Legal Scholarship for Equal Justice (LSEJ) is a project of the Minnesota Justice Foundation (MJF) designed to address broad legal issues of current importance to equal justice. LSEJ encourages scholarly work by Minnesota law students and professors that helps disadvantaged people and contributes to equal justice for all.
LSEJ compiles a research topic list, which is designed to help students and faculty find topics with the potential to make a practical and immediate impact on equal justice. Past topics include Hmong Marriage Legislation, Criminalization of the Mentally Ill, The Connection between Traffic Fines and Poverty, Housing Problems for Evicted Tenants, Mixed Use of Brownfield Reclamation, Using Law and Medicine to Reduce Asthma, Tenant Blacklisting, and Racism in the Child Protection System, to name just a few.
Potential research topics are submitted to LSEJ by practitioners, professors, and others. Each topic has a "field contact" who can provide more information about the topic and help with the research project. LSEJ encourages law school faculty and students to consult the list when selecting topics for law review articles, notes, term papers, independent studies, and any other legal research and writing they are undertaking. Visit our Links to find out how to propose a research topic.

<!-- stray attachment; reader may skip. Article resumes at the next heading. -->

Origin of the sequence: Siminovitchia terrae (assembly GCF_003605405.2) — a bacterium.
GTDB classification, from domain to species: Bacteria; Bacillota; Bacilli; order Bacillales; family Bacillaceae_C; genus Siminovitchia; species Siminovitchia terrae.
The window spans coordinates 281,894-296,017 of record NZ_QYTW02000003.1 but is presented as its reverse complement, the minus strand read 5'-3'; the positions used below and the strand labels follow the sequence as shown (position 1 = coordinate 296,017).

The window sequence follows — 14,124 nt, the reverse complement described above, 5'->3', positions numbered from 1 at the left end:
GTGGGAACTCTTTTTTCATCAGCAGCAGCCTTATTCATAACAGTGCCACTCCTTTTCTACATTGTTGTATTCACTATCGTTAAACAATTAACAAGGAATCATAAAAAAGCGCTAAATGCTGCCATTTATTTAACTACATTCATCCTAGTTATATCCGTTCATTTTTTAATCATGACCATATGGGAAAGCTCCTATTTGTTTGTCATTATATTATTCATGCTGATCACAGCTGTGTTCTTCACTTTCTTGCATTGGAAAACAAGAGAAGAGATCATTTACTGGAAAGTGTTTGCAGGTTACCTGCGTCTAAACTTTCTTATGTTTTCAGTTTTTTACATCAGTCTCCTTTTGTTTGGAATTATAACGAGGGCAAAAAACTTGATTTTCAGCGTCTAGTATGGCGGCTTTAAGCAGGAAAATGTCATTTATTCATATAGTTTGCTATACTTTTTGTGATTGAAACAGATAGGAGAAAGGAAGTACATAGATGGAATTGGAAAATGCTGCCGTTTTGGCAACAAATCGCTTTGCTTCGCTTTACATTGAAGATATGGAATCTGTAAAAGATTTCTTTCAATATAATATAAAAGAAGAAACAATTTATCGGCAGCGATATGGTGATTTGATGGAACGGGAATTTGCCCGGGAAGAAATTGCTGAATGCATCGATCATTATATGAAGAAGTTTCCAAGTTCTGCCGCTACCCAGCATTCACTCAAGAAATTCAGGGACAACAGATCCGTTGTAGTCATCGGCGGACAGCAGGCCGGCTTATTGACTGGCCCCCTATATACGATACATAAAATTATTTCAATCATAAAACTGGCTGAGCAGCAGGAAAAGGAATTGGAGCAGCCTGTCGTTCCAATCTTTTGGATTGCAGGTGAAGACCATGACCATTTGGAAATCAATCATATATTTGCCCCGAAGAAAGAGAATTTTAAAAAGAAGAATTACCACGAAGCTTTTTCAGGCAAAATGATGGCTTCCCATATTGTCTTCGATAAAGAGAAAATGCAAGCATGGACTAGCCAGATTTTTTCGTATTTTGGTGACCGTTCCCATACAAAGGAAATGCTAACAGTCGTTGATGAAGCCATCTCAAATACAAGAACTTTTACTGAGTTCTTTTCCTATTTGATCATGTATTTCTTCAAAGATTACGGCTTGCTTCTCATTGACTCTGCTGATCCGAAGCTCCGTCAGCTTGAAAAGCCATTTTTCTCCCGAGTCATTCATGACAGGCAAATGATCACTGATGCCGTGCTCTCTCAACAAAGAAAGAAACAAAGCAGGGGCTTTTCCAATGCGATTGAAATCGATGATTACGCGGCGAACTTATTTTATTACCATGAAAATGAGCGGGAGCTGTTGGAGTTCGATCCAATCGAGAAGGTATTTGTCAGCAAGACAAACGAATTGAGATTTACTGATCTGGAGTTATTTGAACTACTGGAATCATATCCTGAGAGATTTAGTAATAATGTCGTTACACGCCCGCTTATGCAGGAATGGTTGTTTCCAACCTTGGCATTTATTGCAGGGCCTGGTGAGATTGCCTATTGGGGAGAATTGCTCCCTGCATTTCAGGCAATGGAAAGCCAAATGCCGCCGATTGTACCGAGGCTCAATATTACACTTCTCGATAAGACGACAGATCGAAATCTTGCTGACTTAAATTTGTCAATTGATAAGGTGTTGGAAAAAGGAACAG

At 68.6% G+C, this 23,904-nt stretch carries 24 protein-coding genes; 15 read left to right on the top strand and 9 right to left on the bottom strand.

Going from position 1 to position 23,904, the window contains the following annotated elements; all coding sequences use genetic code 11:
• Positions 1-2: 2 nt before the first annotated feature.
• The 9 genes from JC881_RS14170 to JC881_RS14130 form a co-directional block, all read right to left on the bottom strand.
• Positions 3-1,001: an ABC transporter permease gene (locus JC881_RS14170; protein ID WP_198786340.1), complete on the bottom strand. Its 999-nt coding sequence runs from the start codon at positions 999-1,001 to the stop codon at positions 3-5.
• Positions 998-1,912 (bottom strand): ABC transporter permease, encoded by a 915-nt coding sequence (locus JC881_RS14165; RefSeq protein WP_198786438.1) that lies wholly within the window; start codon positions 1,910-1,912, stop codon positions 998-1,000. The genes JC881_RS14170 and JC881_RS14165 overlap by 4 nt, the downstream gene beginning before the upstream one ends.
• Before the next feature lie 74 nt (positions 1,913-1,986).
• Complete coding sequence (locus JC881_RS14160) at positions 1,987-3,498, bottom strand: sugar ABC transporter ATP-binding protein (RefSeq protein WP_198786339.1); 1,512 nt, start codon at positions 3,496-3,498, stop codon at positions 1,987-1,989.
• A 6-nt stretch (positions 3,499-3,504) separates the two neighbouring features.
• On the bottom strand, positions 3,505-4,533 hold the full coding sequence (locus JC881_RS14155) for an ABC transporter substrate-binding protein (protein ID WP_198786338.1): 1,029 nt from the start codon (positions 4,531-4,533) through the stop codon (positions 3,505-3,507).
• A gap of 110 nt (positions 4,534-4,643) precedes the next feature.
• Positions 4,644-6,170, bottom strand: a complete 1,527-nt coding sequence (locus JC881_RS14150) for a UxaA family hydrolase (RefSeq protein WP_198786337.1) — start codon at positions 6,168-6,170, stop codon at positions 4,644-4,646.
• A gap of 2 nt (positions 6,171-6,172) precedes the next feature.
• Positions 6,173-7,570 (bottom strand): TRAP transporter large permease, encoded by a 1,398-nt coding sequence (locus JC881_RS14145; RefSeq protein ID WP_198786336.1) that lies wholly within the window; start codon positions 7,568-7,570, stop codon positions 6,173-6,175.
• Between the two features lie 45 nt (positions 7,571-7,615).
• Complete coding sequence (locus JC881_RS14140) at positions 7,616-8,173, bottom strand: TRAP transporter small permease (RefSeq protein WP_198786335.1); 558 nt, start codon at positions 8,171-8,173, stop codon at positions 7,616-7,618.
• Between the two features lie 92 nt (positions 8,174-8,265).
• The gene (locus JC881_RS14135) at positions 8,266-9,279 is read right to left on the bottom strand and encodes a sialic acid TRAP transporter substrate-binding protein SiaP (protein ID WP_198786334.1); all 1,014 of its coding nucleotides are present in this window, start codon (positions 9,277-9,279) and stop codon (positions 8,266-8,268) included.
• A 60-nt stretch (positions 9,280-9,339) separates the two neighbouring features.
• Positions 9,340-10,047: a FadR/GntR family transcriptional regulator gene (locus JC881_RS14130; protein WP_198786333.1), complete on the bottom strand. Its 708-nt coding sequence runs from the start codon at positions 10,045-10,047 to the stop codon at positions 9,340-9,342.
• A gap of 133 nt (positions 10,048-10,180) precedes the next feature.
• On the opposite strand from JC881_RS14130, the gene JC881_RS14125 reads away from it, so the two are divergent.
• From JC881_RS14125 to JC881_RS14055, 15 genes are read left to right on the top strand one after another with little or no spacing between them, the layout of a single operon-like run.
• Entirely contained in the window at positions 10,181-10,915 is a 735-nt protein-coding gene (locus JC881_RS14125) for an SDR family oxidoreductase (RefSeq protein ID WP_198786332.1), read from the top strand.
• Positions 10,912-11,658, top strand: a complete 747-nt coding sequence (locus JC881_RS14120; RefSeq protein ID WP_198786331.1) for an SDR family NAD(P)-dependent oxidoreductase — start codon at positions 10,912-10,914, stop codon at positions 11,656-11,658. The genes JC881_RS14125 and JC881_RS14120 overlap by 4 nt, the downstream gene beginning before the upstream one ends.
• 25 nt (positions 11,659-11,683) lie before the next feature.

LSEJ also offers a seminar in equal justice called "Equal Justice -- Applied Research". This course is offered jointly each year by the four Minnesota law schools. During the class, students produce research papers on topics from the LSEJ topic list. The completed works are presented to the legal community and are posted on this web site.